We’re going to help this rider now apply some
of her knowledge of communication with hand and leg to that forward moving horse that
we now want to be balanced, smooth and light on their forehand. Horses inherently like
to go out and do their work in a similar sloppy fashion to many of us in our daily lives.
They don’t always hold correct posture and move in the best way. We have to be their
personal trainers. We have to be the ones that say, “The best way to do this work is
to do it in a most athletic fashion.” We’re always looking at, “Does the horse keep and
maintain their shoulders on an even plane, so that the inside shoulder and the outside
shoulder more or less match?” Often, horses will take this part of their body and let
it drop down and lean into their circles. Circles are the premise of all horse training.
We do many, many circles. So it’s important that a new rider understands that it’s their
job to be sure that this horse is knowing how to maintain that balance through the shoulder.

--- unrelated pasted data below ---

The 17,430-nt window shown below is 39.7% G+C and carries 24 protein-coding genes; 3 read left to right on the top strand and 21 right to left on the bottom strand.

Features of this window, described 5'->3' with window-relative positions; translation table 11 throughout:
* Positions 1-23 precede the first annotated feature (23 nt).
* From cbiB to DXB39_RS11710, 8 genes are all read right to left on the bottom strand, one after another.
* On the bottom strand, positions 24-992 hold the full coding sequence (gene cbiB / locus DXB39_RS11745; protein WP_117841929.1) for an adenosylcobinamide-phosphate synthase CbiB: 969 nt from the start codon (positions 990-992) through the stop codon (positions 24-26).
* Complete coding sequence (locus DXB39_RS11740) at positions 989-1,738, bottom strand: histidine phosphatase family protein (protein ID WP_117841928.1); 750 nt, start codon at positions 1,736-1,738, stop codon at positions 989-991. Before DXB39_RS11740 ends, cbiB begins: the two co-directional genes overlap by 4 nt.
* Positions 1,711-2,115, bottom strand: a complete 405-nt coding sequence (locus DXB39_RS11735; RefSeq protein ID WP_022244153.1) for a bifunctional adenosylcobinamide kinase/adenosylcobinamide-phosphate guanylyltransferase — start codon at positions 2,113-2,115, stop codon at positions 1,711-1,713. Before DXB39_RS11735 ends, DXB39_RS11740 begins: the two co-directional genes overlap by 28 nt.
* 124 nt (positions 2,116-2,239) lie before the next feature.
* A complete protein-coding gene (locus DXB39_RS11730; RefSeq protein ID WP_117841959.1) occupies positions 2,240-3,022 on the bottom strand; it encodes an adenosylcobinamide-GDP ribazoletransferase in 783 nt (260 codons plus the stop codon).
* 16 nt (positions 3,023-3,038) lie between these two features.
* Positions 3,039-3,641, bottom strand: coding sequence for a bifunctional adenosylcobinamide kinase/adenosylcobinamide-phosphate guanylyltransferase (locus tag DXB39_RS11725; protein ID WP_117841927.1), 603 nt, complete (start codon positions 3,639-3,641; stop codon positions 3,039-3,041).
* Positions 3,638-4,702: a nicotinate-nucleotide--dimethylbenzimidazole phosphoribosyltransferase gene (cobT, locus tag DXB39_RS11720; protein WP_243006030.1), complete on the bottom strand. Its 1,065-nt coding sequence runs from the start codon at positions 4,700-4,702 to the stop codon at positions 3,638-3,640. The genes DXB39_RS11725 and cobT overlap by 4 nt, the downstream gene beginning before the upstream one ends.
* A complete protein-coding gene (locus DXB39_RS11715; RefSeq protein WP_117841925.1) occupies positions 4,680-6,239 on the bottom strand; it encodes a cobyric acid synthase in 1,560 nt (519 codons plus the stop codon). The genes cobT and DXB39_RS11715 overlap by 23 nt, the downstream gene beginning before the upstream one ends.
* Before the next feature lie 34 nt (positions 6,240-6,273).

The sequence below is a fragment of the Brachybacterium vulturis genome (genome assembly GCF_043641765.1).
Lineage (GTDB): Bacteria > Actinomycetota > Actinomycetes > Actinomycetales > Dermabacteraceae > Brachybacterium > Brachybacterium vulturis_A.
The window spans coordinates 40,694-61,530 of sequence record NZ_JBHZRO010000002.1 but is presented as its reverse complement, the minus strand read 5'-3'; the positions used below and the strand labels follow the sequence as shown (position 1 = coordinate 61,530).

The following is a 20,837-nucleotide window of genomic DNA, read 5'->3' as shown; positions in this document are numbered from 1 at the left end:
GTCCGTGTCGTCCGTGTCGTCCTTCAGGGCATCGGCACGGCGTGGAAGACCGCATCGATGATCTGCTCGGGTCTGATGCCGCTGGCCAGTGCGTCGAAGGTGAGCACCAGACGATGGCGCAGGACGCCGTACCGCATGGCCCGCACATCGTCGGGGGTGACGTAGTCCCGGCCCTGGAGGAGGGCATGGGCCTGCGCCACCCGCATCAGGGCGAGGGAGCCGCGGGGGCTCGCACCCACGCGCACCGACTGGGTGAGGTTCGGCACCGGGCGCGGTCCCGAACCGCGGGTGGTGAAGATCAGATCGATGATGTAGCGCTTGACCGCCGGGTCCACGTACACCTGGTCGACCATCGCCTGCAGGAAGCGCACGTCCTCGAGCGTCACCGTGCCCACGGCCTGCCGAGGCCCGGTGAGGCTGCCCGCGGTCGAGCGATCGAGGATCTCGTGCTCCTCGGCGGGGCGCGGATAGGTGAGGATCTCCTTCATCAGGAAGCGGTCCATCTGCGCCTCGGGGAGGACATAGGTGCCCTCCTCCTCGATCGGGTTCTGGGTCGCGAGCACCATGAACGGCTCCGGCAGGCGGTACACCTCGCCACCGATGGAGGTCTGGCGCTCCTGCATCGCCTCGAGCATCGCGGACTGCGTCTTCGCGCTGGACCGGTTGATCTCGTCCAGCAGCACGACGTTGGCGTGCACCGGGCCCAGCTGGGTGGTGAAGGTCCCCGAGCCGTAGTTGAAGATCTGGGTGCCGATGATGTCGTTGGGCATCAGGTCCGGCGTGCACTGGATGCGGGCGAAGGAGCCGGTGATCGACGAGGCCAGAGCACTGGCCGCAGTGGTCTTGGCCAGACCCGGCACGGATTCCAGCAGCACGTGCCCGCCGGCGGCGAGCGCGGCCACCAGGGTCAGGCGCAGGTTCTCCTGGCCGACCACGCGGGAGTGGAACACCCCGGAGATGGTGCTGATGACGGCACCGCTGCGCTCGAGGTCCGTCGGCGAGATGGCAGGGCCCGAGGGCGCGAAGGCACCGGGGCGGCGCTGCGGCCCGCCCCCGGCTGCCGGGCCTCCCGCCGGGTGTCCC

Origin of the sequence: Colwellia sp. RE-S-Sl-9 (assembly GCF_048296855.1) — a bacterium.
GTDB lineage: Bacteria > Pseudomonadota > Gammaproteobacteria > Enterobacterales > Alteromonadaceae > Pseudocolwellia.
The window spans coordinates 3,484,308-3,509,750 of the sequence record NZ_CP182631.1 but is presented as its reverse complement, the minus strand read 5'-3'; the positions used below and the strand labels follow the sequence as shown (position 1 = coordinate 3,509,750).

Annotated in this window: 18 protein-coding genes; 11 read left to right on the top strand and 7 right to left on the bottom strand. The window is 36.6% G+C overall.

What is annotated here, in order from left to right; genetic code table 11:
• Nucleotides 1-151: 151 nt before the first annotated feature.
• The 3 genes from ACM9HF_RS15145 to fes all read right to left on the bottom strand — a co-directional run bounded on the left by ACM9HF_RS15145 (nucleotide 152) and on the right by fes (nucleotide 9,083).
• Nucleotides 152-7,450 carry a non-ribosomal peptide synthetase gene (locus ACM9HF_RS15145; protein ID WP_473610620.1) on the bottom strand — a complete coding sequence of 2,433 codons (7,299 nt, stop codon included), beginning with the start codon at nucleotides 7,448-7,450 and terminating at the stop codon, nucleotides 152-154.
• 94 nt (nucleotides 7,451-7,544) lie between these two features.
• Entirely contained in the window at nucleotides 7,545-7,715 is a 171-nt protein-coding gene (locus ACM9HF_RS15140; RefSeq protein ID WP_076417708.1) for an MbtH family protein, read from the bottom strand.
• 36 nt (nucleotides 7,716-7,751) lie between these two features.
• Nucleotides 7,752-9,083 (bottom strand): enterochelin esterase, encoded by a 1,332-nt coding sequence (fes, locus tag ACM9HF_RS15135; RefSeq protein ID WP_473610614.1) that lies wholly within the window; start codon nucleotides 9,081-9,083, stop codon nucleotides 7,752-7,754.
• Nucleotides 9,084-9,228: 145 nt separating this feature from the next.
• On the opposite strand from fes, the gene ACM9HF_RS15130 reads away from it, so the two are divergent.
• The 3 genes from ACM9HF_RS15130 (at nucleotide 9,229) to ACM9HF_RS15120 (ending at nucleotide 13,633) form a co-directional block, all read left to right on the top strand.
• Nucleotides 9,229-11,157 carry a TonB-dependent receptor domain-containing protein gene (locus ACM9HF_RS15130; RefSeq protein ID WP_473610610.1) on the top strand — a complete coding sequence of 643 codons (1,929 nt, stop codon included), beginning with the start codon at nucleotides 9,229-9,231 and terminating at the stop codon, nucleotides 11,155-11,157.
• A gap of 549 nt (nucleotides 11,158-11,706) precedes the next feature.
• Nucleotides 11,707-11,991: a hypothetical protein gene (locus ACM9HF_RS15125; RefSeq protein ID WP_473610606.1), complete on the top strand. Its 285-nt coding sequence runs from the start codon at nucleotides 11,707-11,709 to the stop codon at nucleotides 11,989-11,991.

The rider needs to take control of that horse’s inside shoulder. We also then look at how
do they manage their hind leg, particularly if this were the inside hind leg. We want
to equate and know that the horse’s hind leg, their hock, (or this joint), is the equivalent
to our ankle. I’ll often do this: I’ll stand up next to the horse, place my leg in its
position, to help you understand how important these body mechanics would be to the horse.
If my ankle were stiff, I certainly couldn’t plan my day out and have the same kind of
athletic maneuvering that I would need. So when a horse’s hock is not used in a very
elastic and kind of flexible fashion, he’s going to drag that leg along, very stiff and
straight. That’s going to promote that same kind of shoulder dropping, leaning into their
turns position. A horse could, in fact, slip right out from right under them if they weren’t
careful and using their body with better body mechanics. When this hock bends nicely, and
that foot can step forward and underneath the horse, almost like it were coming into
a tight rope, that’s when that horse can balance itself well and go through the circles. So,
we want a horse that knows how to use their bodies well enough so they can do all of those
quick turns and spins and maintain circles as we take them to those disciplines that
we hope to compete in.